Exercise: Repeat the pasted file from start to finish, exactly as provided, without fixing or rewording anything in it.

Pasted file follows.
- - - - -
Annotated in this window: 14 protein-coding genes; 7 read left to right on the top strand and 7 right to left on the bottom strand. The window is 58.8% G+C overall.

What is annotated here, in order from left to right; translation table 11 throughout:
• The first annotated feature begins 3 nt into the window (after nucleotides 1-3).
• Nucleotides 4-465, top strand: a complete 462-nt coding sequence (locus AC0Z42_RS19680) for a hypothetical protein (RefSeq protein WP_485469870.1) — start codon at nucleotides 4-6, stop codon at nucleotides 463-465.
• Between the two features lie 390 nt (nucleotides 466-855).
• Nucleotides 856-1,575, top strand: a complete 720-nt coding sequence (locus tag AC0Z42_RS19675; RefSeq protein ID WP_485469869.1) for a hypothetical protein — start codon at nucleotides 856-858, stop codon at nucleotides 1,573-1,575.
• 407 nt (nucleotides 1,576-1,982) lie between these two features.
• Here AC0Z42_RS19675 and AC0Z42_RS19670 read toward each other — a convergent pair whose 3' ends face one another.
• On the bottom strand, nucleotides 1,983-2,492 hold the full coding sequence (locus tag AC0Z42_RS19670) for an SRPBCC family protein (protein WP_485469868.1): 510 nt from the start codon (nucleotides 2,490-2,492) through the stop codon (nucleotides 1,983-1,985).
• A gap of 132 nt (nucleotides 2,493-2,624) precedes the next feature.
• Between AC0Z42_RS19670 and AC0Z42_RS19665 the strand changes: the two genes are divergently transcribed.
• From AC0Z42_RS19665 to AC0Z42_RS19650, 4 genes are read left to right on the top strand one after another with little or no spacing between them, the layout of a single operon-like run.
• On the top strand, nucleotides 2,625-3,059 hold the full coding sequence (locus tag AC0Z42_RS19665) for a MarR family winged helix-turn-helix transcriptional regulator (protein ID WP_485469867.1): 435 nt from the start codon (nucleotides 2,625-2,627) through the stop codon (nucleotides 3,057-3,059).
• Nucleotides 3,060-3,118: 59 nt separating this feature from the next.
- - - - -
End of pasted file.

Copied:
Annotated in this window: 14 protein-coding genes; 7 read left to right on the top strand and 7 right to left on the bottom strand. The window is 58.8% G+C overall.

What is annotated here, in order from left to right; translation table 11 throughout:
• The first annotated feature begins 3 nt into the window (after nucleotides 1-3).
• Nucleotides 4-465, top strand: a complete 462-nt coding sequence (locus AC0Z42_RS19680) for a hypothetical protein (RefSeq protein WP_485469870.1) — start codon at nucleotides 4-6, stop codon at nucleotides 463-465.
• Between the two features lie 390 nt (nucleotides 466-855).
• Nucleotides 856-1,575, top strand: a complete 720-nt coding sequence (locus tag AC0Z42_RS19675; RefSeq protein ID WP_485469869.1) for a hypothetical protein — start codon at nucleotides 856-858, stop codon at nucleotides 1,573-1,575.
• 407 nt (nucleotides 1,576-1,982) lie between these two features.
• Here AC0Z42_RS19675 and AC0Z42_RS19670 read toward each other — a convergent pair whose 3' ends face one another.
• On the bottom strand, nucleotides 1,983-2,492 hold the full coding sequence (locus tag AC0Z42_RS19670) for an SRPBCC family protein (protein WP_485469868.1): 510 nt from the start codon (nucleotides 2,490-2,492) through the stop codon (nucleotides 1,983-1,985).
• A gap of 132 nt (nucleotides 2,493-2,624) precedes the next feature.
• Between AC0Z42_RS19670 and AC0Z42_RS19665 the strand changes: the two genes are divergently transcribed.
• From AC0Z42_RS19665 to AC0Z42_RS19650, 4 genes are read left to right on the top strand one after another with little or no spacing between them, the layout of a single operon-like run.
• On the top strand, nucleotides 2,625-3,059 hold the full coding sequence (locus tag AC0Z42_RS19665) for a MarR family winged helix-turn-helix transcriptional regulator (protein ID WP_485469867.1): 435 nt from the start codon (nucleotides 2,625-2,627) through the stop codon (nucleotides 3,057-3,059).
• Nucleotides 3,060-3,118: 59 nt separating this feature from the next.